Ask people where they hope to live as they get older, and most say they want to age in place in their own homes.

That instinct has only increased over the past few years, amid the horrific death toll from the coronavirus pandemic on older people living in nursing homes or other institutional care settings.

But the phrase “age in place” can mean different things to different people.

Your home is much more than a financial asset—it’s a key component of your lifestyle, health, and happiness. We consider how to evaluate your current living situation with aging in mind.

What does aging in place mean to you?

One thing that makes this question so challenging is that humans are not hardwired to think about the future, or our future selves. We tend to think about immediate needs and wants, rather than plan for what might be.

It can be a challenge to get our heads around our daily living needs as we age, slow down, and become less independent, both because it’s a difficult matter to think about, and because we don’t know exactly what those needs are going to look like.

To start, Molinsky urges people to unpack the phrase “aging in place.”

“For some, it means never leaving the house they’re in,” she says. “For others, it means staying in their community but living in a different house. And for others it means ‘anywhere but a nursing home’.”

Once you know what “aging in place” means to you, you can consider your living situation through that lens.

1. Physical Environment

Start with an evaluation of your physical environment.

A very small share of homes are accessible to people with mobility problems, according to research by JCHS. Just 3.5% have single-floor living, no-step entry, and extra-wide halls and doors that can accommodate wheelchairs. The figure drops below 1% if you include features like electrical controls reachable from a wheelchair.

Your odds of disability increase with age: One study found that 60% of household heads age 80 and higher had a disability that made it difficult to remain in the home and maintain self-sufficiency. The most common problems were walking and climbing stairs. Problems with hearing and lack of ability to run errands were also common.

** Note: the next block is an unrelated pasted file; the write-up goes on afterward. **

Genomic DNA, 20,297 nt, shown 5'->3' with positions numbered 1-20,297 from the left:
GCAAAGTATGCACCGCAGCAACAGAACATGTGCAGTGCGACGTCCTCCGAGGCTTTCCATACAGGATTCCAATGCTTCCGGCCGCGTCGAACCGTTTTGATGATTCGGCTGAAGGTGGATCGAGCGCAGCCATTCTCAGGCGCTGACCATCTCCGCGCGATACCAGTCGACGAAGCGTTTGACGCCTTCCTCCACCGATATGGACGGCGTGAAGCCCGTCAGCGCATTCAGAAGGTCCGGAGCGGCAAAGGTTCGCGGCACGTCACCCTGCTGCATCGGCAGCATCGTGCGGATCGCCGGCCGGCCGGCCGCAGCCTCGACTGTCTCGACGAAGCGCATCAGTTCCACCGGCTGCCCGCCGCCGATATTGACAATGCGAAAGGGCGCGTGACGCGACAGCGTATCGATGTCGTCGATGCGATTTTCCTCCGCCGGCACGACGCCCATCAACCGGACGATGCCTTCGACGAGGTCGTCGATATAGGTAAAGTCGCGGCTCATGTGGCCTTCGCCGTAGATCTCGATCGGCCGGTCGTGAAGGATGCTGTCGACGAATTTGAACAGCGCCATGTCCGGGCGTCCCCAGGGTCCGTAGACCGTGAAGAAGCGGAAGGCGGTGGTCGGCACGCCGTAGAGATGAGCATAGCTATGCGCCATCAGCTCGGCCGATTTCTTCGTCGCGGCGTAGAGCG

Consider what a change in ability could mean for life in your current home. Will you be able to walk up or down stairs? Prepare meals? Get in and out of your shower or bathtub? Continue to drive?

Also consider affordability: Housing is the single largest category of spending for older households, according to research by J.P. Morgan Asset Management. Some retirees find themselves burdened with high housing costs that squeeze their budgets—especially if they need to spend money on remodeling to accommodate needs associated with aging.

Tally up your current living costs, not only mortgage, tax, and insurance costs, but also whether repair bills are getting more frequent and expensive as the house gets older.

How does that compare with your projected retirement income, and will housing consume too much of your budget?

2. Access to Care

If you’re hoping to stay out of institutional care settings, you may need to be able to get help with long-term care needs at home. Some people can rely on family members for care, if they live nearby and have sufficient flexibility to take time away from their own work and families.

Nursing facilities can be notoriously difficult to get into. It's important to forward plan, and have the tough conversations with any loved ones about your wishes. Although nursing care is not the favoured path for many people, sometimes it is an inevitability when mobility and chronic health issues prohibit independent living. 

3. Community Supports

It’s also important to consider what you will need in your community as you age, and whether your current location can meet those needs.

How will you get around if you no longer drive? Are there social opportunities that can help you avoid becoming isolated?

Innovations are also occurring nationally at the grassroots level that may offer a different kind of community than you’d previously envisioned.

Molinsky argues that the unanswered questions around aging in place point to the need for a much broader policy discussion.

“These are difficult discussions to have, but we need to get better about talking about them,” she says.

Meanwhile, it’s important to approach housing decisions with eyes wide open, and a willingness to plan ahead for a time when your needs might change.